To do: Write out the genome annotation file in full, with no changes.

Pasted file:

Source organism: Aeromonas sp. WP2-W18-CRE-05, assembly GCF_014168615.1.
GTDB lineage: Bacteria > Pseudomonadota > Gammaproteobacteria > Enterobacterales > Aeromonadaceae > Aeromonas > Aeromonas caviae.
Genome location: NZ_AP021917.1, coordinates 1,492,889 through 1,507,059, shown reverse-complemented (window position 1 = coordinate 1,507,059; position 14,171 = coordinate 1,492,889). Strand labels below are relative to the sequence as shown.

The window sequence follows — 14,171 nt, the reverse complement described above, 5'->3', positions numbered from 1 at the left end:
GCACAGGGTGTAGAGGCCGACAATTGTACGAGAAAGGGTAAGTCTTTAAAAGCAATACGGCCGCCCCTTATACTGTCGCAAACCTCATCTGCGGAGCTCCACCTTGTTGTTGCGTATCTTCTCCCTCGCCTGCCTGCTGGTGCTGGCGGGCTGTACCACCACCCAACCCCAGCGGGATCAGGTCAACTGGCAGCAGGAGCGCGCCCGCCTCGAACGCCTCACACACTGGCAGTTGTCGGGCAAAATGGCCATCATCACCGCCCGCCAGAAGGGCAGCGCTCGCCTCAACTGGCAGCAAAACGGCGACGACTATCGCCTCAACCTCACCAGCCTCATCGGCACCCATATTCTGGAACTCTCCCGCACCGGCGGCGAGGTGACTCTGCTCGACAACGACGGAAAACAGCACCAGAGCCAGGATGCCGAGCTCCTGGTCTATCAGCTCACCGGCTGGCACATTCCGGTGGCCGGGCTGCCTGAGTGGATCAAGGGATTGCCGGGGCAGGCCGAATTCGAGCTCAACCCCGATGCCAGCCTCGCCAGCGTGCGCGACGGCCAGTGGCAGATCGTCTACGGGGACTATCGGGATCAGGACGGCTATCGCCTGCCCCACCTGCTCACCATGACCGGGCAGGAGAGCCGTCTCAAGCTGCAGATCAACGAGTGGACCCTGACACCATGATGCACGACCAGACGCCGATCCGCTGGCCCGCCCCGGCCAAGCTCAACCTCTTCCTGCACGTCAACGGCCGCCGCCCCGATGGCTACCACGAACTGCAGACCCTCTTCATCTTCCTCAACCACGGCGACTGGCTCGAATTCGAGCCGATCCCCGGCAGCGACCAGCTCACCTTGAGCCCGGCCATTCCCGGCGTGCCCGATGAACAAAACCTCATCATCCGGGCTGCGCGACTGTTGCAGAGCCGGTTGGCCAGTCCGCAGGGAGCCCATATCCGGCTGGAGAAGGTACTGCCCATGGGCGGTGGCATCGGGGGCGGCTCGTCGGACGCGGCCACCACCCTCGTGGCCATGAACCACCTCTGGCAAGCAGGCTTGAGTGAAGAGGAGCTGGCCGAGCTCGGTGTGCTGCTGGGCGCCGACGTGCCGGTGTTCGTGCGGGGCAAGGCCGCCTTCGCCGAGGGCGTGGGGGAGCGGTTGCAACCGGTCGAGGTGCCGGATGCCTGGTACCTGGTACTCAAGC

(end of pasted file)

Source organism: Aeromonas sp. WP2-W18-CRE-05, assembly GCF_014168615.1.
GTDB lineage: Bacteria > Pseudomonadota > Gammaproteobacteria > Enterobacterales > Aeromonadaceae > Aeromonas > Aeromonas caviae.
Genome location: NZ_AP021917.1, coordinates 1,492,889 through 1,507,059, shown reverse-complemented (window position 1 = coordinate 1,507,059; position 14,171 = coordinate 1,492,889). Strand labels below are relative to the sequence as shown.

The window sequence follows — 14,171 nt, the reverse complement described above, 5'->3', positions numbered from 1 at the left end:
GCACAGGGTGTAGAGGCCGACAATTGTACGAGAAAGGGTAAGTCTTTAAAAGCAATACGGCCGCCCCTTATACTGTCGCAAACCTCATCTGCGGAGCTCCACCTTGTTGTTGCGTATCTTCTCCCTCGCCTGCCTGCTGGTGCTGGCGGGCTGTACCACCACCCAACCCCAGCGGGATCAGGTCAACTGGCAGCAGGAGCGCGCCCGCCTCGAACGCCTCACACACTGGCAGTTGTCGGGCAAAATGGCCATCATCACCGCCCGCCAGAAGGGCAGCGCTCGCCTCAACTGGCAGCAAAACGGCGACGACTATCGCCTCAACCTCACCAGCCTCATCGGCACCCATATTCTGGAACTCTCCCGCACCGGCGGCGAGGTGACTCTGCTCGACAACGACGGAAAACAGCACCAGAGCCAGGATGCCGAGCTCCTGGTCTATCAGCTCACCGGCTGGCACATTCCGGTGGCCGGGCTGCCTGAGTGGATCAAGGGATTGCCGGGGCAGGCCGAATTCGAGCTCAACCCCGATGCCAGCCTCGCCAGCGTGCGCGACGGCCAGTGGCAGATCGTCTACGGGGACTATCGGGATCAGGACGGCTATCGCCTGCCCCACCTGCTCACCATGACCGGGCAGGAGAGCCGTCTCAAGCTGCAGATCAACGAGTGGACCCTGACACCATGATGCACGACCAGACGCCGATCCGCTGGCCCGCCCCGGCCAAGCTCAACCTCTTCCTGCACGTCAACGGCCGCCGCCCCGATGGCTACCACGAACTGCAGACCCTCTTCATCTTCCTCAACCACGGCGACTGGCTCGAATTCGAGCCGATCCCCGGCAGCGACCAGCTCACCTTGAGCCCGGCCATTCCCGGCGTGCCCGATGAACAAAACCTCATCATCCGGGCTGCGCGACTGTTGCAGAGCCGGTTGGCCAGTCCGCAGGGAGCCCATATCCGGCTGGAGAAGGTACTGCCCATGGGCGGTGGCATCGGGGGCGGCTCGTCGGACGCGGCCACCACCCTCGTGGCCATGAACCACCTCTGGCAAGCAGGCTTGAGTGAAGAGGAGCTGGCCGAGCTCGGTGTGCTGCTGGGCGCCGACGTGCCGGTGTTCGTGCGGGGCAAGGCCGCCTTCGCCGAGGGCGTGGGGGAGCGGTTGCAACCGGTCGAGGTGCCGGATGCCTGGTACCTGGTACTCAAGC